Breastfeeding was associated with a lower incidence of people developing type 2 diabetes within two years after a pregnancy with gestational diabetes. Breastfeeding has been found to improve glucose metabolism, insulin sensitivity, and lipid metabolism.
While more research is needed and longer studies need to be done to definitively associate breastfeeding with a lower risk of type 2 diabetes, this is encouraging.

Being overweight increases the risk of type 2 diabetes, as well as high blood pressure and high blood glucose. Talk with a healthcare provider about a healthy weight range for yourself. Discuss dietary modifications, how to add regular physical activity, and how to choose a more active lifestyle overall.

A healthy diet is a major factor in maintaining a healthy weight. Some dietary basics to keep in mind, per the Centers for Disease Control and Prevention (CDC), include:
Choose things like:
Avoid or minimize things like:
Being aware of your blood sugar is important. If you know you’re at higher risk for developing type 2 diabetes because of gestational diabetes, talk with a healthcare provider about monitoring your blood sugar and where your ideal numbers should be.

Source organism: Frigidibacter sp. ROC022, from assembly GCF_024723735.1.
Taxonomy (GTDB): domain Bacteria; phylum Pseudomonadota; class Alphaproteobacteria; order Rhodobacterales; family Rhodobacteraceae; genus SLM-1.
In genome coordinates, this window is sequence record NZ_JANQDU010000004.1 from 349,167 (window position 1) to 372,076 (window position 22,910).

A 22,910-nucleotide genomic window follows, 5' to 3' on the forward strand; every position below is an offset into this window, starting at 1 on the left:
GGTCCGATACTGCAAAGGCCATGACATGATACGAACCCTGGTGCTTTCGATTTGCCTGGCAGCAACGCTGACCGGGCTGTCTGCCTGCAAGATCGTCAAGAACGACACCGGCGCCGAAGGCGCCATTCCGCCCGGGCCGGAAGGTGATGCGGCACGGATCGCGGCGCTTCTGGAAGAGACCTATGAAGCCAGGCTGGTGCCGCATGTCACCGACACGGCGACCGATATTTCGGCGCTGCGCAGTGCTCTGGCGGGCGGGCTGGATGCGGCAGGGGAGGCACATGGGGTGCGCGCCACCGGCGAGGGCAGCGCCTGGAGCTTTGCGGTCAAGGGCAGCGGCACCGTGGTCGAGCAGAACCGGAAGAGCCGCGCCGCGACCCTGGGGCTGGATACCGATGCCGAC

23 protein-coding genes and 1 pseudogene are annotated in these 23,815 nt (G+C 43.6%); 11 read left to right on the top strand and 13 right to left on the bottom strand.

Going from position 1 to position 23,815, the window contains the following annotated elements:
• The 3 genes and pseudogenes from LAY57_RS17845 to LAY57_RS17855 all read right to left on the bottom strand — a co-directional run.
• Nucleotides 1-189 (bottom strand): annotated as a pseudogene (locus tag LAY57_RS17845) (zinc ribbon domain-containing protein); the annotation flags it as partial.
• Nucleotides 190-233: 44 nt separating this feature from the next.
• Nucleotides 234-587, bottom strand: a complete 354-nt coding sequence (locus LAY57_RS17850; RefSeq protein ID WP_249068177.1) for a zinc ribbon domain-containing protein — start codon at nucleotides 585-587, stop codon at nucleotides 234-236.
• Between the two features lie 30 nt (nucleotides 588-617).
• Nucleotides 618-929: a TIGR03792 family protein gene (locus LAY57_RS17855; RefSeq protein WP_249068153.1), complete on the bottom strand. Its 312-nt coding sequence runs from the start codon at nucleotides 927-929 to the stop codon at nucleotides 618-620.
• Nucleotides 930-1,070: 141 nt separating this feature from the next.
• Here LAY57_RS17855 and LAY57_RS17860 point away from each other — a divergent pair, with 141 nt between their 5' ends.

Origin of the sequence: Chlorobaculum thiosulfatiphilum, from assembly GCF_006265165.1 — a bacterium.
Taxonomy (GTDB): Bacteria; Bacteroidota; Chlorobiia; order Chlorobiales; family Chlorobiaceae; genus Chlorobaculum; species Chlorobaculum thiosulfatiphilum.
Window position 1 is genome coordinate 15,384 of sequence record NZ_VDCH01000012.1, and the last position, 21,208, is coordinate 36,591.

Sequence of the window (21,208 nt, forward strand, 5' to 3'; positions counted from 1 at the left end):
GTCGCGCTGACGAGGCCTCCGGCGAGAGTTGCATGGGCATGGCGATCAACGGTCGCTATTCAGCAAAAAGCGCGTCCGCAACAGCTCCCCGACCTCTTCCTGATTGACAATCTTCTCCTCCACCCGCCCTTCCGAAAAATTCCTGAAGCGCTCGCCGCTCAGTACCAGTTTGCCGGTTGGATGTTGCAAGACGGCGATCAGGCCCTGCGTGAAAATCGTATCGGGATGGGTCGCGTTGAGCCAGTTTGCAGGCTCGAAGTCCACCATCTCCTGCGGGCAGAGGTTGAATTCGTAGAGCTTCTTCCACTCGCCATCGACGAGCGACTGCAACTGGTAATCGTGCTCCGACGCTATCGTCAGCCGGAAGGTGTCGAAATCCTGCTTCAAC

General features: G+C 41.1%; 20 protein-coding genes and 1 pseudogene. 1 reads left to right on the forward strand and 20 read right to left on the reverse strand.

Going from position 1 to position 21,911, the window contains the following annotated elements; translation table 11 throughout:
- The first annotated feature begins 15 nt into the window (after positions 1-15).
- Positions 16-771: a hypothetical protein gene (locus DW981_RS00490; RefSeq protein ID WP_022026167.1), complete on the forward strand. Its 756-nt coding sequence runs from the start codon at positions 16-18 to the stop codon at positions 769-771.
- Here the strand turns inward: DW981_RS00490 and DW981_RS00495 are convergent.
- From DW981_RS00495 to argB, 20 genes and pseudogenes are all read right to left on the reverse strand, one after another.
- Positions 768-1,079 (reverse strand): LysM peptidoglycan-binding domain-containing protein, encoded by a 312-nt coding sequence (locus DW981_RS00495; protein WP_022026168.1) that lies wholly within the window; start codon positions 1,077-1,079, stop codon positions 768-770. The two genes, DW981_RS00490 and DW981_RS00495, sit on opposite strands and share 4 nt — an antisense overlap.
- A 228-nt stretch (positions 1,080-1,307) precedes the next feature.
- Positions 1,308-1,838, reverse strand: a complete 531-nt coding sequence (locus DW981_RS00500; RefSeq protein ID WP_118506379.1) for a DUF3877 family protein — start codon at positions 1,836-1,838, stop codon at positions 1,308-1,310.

Knowing your blood sugar levels can help you make healthy meal plan choices and help motivate you to stay active. It can also let you know when you need to see a healthcare provider if your levels cannot be managed.

The American College of Obstetricians and Gynecologists (ACOG) recommends screening at four to 12 weeks postpartum for those with gestational diabetes.
Both ACOG and the American Diabetes Association (ADA) recommend that repeat follow-up testing be done every one to three years for those who had gestational diabetes but normal postpartum screening results.
If you notice any symptoms of diabetes or are concerned about your risk of type 2 diabetes postpartum, see a healthcare provider. Talk with them about your concerns and what you can do to help lower your risk going forward.

Gestational diabetes can increase the risk of later developing type 2 diabetes. While nearly half of those with gestational diabetes are diagnosed with type 2 diabetes at some point, you can do some things to reduce the risk of diabetes.
Eating a healthy diet, participating in regular physical activity, breastfeeding for at least two months, if possible, and maintaining a healthy weight can all help lower the risk of diabetes.